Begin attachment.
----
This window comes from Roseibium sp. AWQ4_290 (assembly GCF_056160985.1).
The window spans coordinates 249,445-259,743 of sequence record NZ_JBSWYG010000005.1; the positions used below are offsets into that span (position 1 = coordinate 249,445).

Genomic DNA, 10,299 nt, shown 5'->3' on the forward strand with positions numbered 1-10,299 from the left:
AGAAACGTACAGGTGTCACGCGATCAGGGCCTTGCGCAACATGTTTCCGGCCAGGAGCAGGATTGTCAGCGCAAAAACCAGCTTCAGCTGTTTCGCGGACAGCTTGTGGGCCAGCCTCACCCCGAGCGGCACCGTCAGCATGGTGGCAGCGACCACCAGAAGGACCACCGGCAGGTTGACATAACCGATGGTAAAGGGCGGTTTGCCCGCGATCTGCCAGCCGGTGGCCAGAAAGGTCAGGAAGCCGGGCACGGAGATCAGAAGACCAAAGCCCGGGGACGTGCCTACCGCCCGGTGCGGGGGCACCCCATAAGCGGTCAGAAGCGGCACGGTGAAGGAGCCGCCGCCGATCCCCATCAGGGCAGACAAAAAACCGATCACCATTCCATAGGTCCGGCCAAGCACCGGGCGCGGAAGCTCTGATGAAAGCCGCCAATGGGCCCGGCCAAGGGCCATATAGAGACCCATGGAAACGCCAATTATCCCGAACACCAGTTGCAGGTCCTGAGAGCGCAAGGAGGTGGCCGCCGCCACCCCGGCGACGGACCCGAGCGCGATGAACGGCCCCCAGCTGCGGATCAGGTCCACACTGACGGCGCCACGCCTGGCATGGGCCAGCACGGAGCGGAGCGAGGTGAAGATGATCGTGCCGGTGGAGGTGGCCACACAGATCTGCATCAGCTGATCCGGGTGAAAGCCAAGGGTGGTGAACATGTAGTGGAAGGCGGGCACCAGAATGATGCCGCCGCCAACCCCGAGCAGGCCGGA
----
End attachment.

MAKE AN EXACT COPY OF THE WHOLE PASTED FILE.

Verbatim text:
This window comes from Roseibium sp. AWQ4_290 (assembly GCF_056160985.1).
The window spans coordinates 249,445-259,743 of sequence record NZ_JBSWYG010000005.1; the positions used below are offsets into that span (position 1 = coordinate 249,445).

Genomic DNA, 10,299 nt, shown 5'->3' on the forward strand with positions numbered 1-10,299 from the left:
AGAAACGTACAGGTGTCACGCGATCAGGGCCTTGCGCAACATGTTTCCGGCCAGGAGCAGGATTGTCAGCGCAAAAACCAGCTTCAGCTGTTTCGCGGACAGCTTGTGGGCCAGCCTCACCCCGAGCGGCACCGTCAGCATGGTGGCAGCGACCACCAGAAGGACCACCGGCAGGTTGACATAACCGATGGTAAAGGGCGGTTTGCCCGCGATCTGCCAGCCGGTGGCCAGAAAGGTCAGGAAGCCGGGCACGGAGATCAGAAGACCAAAGCCCGGGGACGTGCCTACCGCCCGGTGCGGGGGCACCCCATAAGCGGTCAGAAGCGGCACGGTGAAGGAGCCGCCGCCGATCCCCATCAGGGCAGACAAAAAACCGATCACCATTCCATAGGTCCGGCCAAGCACCGGGCGCGGAAGCTCTGATGAAAGCCGCCAATGGGCCCGGCCAAGGGCCATATAGAGACCCATGGAAACGCCAATTATCCCGAACACCAGTTGCAGGTCCTGAGAGCGCAAGGAGGTGGCCGCCGCCACCCCGGCGACGGACCCGAGCGCGATGAACGGCCCCCAGCTGCGGATCAGGTCCACACTGACGGCGCCACGCCTGGCATGGGCCAGCACGGAGCGGAGCGAGGTGAAGATGATCGTGCCGGTGGAGGTGGCCACACAGATCTGCATCAGCTGATCCGGGTGAAAGCCAAGGGTGGTGAACATGTAGTGGAAGGCGGGCACCAGAATGATGCCGCCGCCAACCCCGAGCAGGCCGGA